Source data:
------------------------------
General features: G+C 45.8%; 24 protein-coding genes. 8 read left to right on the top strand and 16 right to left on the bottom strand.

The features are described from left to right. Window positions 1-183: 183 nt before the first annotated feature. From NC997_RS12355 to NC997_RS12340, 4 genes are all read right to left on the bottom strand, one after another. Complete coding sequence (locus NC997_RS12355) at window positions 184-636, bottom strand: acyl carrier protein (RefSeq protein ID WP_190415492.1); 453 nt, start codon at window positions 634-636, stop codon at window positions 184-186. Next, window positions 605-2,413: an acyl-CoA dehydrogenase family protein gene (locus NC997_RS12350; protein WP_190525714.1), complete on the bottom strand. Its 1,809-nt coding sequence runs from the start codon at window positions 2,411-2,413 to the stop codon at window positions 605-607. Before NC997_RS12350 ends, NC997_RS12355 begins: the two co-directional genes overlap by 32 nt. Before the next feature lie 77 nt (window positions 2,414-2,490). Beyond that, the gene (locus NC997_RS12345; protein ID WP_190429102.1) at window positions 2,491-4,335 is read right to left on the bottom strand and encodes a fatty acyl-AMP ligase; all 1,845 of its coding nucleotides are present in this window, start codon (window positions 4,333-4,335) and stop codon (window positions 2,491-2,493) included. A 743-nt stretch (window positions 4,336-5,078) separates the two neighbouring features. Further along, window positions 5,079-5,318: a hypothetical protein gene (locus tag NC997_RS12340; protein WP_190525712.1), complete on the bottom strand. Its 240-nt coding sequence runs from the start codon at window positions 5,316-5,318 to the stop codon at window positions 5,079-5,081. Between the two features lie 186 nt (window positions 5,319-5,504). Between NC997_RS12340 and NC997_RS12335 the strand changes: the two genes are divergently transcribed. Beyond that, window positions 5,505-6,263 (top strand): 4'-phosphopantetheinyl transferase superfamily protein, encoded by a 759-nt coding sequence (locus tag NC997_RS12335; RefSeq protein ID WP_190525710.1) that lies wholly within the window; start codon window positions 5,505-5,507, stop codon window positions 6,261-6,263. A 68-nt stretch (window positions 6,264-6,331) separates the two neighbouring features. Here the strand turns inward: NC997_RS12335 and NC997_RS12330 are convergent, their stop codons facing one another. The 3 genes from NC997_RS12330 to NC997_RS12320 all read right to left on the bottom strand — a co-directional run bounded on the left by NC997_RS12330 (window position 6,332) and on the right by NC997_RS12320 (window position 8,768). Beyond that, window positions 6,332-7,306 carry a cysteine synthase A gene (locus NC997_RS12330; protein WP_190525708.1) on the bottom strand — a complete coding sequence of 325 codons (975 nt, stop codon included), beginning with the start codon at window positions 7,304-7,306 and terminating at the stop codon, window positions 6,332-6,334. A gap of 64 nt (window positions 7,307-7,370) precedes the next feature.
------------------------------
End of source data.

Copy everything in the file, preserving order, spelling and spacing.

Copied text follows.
General features: G+C 45.8%; 24 protein-coding genes. 8 read left to right on the top strand and 16 right to left on the bottom strand.

The features are described from left to right. Window positions 1-183: 183 nt before the first annotated feature. From NC997_RS12355 to NC997_RS12340, 4 genes are all read right to left on the bottom strand, one after another. Complete coding sequence (locus NC997_RS12355) at window positions 184-636, bottom strand: acyl carrier protein (RefSeq protein ID WP_190415492.1); 453 nt, start codon at window positions 634-636, stop codon at window positions 184-186. Next, window positions 605-2,413: an acyl-CoA dehydrogenase family protein gene (locus NC997_RS12350; protein WP_190525714.1), complete on the bottom strand. Its 1,809-nt coding sequence runs from the start codon at window positions 2,411-2,413 to the stop codon at window positions 605-607. Before NC997_RS12350 ends, NC997_RS12355 begins: the two co-directional genes overlap by 32 nt. Before the next feature lie 77 nt (window positions 2,414-2,490). Beyond that, the gene (locus NC997_RS12345; protein ID WP_190429102.1) at window positions 2,491-4,335 is read right to left on the bottom strand and encodes a fatty acyl-AMP ligase; all 1,845 of its coding nucleotides are present in this window, start codon (window positions 4,333-4,335) and stop codon (window positions 2,491-2,493) included. A 743-nt stretch (window positions 4,336-5,078) separates the two neighbouring features. Further along, window positions 5,079-5,318: a hypothetical protein gene (locus tag NC997_RS12340; protein WP_190525712.1), complete on the bottom strand. Its 240-nt coding sequence runs from the start codon at window positions 5,316-5,318 to the stop codon at window positions 5,079-5,081. Between the two features lie 186 nt (window positions 5,319-5,504). Between NC997_RS12340 and NC997_RS12335 the strand changes: the two genes are divergently transcribed. Beyond that, window positions 5,505-6,263 (top strand): 4'-phosphopantetheinyl transferase superfamily protein, encoded by a 759-nt coding sequence (locus tag NC997_RS12335; RefSeq protein ID WP_190525710.1) that lies wholly within the window; start codon window positions 5,505-5,507, stop codon window positions 6,261-6,263. A 68-nt stretch (window positions 6,264-6,331) separates the two neighbouring features. Here the strand turns inward: NC997_RS12335 and NC997_RS12330 are convergent, their stop codons facing one another. The 3 genes from NC997_RS12330 to NC997_RS12320 all read right to left on the bottom strand — a co-directional run bounded on the left by NC997_RS12330 (window position 6,332) and on the right by NC997_RS12320 (window position 8,768). Beyond that, window positions 6,332-7,306 carry a cysteine synthase A gene (locus NC997_RS12330; protein WP_190525708.1) on the bottom strand — a complete coding sequence of 325 codons (975 nt, stop codon included), beginning with the start codon at window positions 7,304-7,306 and terminating at the stop codon, window positions 6,332-6,334. A gap of 64 nt (window positions 7,307-7,370) precedes the next feature.